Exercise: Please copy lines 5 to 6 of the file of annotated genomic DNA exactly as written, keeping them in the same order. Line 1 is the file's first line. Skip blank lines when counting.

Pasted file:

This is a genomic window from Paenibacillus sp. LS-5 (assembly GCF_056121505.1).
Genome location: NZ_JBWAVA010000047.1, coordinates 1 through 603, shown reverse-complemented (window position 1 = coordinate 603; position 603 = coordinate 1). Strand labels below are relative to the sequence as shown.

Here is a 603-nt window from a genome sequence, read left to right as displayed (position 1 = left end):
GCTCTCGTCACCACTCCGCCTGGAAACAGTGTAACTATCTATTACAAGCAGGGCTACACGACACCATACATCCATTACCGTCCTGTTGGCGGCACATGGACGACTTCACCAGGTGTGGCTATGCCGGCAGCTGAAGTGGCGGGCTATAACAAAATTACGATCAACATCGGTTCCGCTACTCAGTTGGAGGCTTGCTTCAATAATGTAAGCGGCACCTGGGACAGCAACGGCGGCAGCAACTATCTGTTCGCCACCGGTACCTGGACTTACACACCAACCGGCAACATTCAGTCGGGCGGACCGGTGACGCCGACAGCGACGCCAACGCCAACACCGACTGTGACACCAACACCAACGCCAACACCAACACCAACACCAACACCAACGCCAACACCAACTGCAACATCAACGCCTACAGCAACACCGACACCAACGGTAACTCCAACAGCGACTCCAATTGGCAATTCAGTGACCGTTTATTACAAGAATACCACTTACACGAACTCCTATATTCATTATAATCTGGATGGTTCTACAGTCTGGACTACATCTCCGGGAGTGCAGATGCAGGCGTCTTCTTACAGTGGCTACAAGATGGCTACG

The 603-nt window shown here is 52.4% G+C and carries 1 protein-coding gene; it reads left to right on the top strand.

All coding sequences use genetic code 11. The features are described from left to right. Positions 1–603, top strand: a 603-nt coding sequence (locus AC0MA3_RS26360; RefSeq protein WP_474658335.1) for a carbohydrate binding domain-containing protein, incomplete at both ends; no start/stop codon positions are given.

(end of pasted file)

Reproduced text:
The 603-nt window shown here is 52.4% G+C and carries 1 protein-coding gene; it reads left to right on the top strand.

All coding sequences use genetic code 11. The features are described from left to right. Positions 1–603, top strand: a 603-nt coding sequence (locus AC0MA3_RS26360; RefSeq protein WP_474658335.1) for a carbohydrate binding domain-containing protein, incomplete at both ends; no start/stop codon positions are given.